I wish I could say I’d make a great cowgirl, but after spending the weekend at White Stallion Ranch in Tucson, AZ, I’ve realized … I wouldn’t.
Since my father was into westerns and dude ranches, I was raised with an interest in westerns and dude ranches. On family trips, we used to come out west and do the tourist “slow ride” on horseback. I liked being on a horse, but I got bored, going so slow. I would try to pull back on the reins, let the horse in front of me go on a bit, and then, take off in a trot to catch up. It was fun, but it wasn’t real horseback riding—not the kind of riding they did in City Slickers, at least.
So months ago, a couple of my high school pals suggested we take a vacation together. They followed up by saying we should go to a dude ranch. I agreed, so we booked a weekend at White Stallion Ranch. Friday morning, we headed south. Two hours later, we arrived at a dirt road that led to our eventual destination. My immediate reaction: the place was beautiful. It looked like something out of Zorro—white stucco condos, luminaries, cactuses, and cowboy hats. Horses were everywhere, and it was silent. No highway noise, no sirens, and barely any people: how blissful. We settled in, knowing we would head out on a slow ride the following morning.
Now, when asked my riding level, I marked “Beginner.” I am a beginner. Like I said, I’ve never done much more than a slow ride. The next morning, therefore, I was calm about the slow ride, on my pal, Oro, the horse. We calmly trotted down a sandy path, only once encountering a rattlesnake—the first I’ve seen in Arizona. After breakfast, it was time to take the fast ride test, and oh, the horror. The fast ride was composed of loping behind the wrangler’s horse, turning the horse, loping some more, and then, stopping the horse while the wrangler’s horse went on. Was I nervous? Yes. Did I take the test? Sure. Halfway through the test, did I realize I knew how to ride? Amazingly … yes. I passed the test with flying colors.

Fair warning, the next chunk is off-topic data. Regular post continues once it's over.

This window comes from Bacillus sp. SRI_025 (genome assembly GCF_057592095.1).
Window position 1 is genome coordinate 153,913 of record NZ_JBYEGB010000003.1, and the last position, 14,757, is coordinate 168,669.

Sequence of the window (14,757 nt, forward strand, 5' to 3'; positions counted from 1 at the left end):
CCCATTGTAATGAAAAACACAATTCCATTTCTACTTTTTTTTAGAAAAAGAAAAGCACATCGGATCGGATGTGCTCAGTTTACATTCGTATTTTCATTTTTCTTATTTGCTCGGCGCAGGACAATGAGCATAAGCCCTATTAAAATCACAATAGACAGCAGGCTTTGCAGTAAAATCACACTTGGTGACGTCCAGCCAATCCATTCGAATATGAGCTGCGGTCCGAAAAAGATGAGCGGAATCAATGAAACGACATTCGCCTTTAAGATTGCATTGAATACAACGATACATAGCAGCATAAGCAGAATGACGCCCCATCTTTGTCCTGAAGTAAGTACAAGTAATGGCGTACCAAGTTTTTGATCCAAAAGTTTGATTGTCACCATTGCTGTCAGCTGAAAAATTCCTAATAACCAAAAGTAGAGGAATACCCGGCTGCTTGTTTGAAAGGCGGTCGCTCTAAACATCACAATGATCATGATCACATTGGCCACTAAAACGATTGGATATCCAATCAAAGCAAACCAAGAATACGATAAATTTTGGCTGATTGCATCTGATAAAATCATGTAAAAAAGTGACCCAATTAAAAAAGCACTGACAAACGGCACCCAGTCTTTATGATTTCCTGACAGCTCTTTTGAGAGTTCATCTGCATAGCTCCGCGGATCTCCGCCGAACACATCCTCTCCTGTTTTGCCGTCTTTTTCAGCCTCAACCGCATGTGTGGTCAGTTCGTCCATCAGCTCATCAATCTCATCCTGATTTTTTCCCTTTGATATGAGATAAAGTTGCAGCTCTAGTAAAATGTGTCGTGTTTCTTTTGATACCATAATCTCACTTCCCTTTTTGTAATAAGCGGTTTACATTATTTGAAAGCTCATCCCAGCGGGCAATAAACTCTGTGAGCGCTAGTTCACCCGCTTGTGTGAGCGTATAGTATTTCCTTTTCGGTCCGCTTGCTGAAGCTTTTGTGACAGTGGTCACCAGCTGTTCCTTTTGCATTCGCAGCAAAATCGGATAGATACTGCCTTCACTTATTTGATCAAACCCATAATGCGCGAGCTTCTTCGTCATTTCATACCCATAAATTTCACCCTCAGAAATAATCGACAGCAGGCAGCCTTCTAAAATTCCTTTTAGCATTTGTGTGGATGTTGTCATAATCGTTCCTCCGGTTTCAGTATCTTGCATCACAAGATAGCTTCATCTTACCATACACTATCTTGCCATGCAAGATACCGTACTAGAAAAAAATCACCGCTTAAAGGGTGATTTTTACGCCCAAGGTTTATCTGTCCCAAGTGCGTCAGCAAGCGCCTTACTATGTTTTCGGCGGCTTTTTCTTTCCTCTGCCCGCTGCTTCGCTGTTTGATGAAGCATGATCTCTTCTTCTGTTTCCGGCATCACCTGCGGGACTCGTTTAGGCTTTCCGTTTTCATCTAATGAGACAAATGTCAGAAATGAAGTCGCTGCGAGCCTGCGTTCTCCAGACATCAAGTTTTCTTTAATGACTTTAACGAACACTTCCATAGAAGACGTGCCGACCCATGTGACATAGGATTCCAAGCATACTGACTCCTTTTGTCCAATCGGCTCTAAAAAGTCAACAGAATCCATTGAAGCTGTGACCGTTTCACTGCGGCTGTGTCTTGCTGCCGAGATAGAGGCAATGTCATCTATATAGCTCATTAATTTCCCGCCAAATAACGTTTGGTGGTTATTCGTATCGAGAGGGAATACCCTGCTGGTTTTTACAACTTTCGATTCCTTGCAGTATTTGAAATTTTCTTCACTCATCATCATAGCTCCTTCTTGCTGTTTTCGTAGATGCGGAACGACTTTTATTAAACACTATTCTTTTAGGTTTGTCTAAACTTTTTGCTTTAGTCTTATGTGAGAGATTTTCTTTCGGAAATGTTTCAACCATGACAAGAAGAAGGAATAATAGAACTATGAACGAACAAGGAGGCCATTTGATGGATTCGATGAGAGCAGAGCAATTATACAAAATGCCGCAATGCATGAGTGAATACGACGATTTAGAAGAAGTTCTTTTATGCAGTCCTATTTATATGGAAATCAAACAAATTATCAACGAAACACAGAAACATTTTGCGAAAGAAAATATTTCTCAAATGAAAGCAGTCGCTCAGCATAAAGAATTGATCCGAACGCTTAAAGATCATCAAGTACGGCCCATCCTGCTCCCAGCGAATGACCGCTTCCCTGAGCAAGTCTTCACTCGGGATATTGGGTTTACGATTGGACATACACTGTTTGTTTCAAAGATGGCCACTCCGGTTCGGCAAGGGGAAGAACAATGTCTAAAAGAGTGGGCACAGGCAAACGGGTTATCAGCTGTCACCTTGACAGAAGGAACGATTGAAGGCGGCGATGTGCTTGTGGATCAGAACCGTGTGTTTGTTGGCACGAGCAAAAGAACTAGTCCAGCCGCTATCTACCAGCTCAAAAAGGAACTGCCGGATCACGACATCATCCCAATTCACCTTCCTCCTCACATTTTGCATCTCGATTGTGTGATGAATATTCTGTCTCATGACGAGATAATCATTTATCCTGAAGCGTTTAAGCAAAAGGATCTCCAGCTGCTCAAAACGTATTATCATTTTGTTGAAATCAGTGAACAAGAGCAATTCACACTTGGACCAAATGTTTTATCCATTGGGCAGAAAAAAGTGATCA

The fast ride was like a shot of adrenaline, straight into my chest. At first, I was terrified. I felt like I was going to fall off Oro and straight into a cactus at any moment, but I didn’t. By the end of it, I wasn’t even holding onto the saddle horn. I had the reins in one hand and fresh desert air in the other. We returned to the stables much too soon, as I could have ridden dear Oro off into the sunset without looking back.
So why could I never be a cowgirl? I had a chance to get to know a couple of the staff members. I met about a dozen people from overseas, who spent four weeks a year at White Stallion Ranch. And there was something about all of them (co-owner, Russell, and cheerful wrangler, Laura, included) that I will never have: a certain devil-may-care fearlessness and simplicity that Sara Dobie, as a city girl, can observe but never understand. During the rodeo, men wrestled cattle with their bare hands. Women galloped on horseback at speeds close to 20 miles per hour. There were no televisions, no phones, and (horses notwithstanding) no traffic. By 8 PM, the entire ranch was quiet, and although the simple life was pleasant for a weekend, I could never live the life. (I could also never walk the walk, considering today, my thighs still hurt to the point of possible injury. Although I do now understand the way John Wayne walked …)
My weekend at the dude ranch was splendid. It was relaxing, exciting, and enlightening. It was a world unlike Phoenix or Charleston or Toledo, and it was nice to visit. I was amazed at the friendliness of the White Stallion Ranch staff, as well as their wrangling skill level. And how lovely, to spend a quiet weekend away with supportive, wonderful women I’ve known since grade school. That said, I’m glad to be back at my apartment, in front of a computer screen. Jack Palance, I am not. Billy Crystal, maybe a little.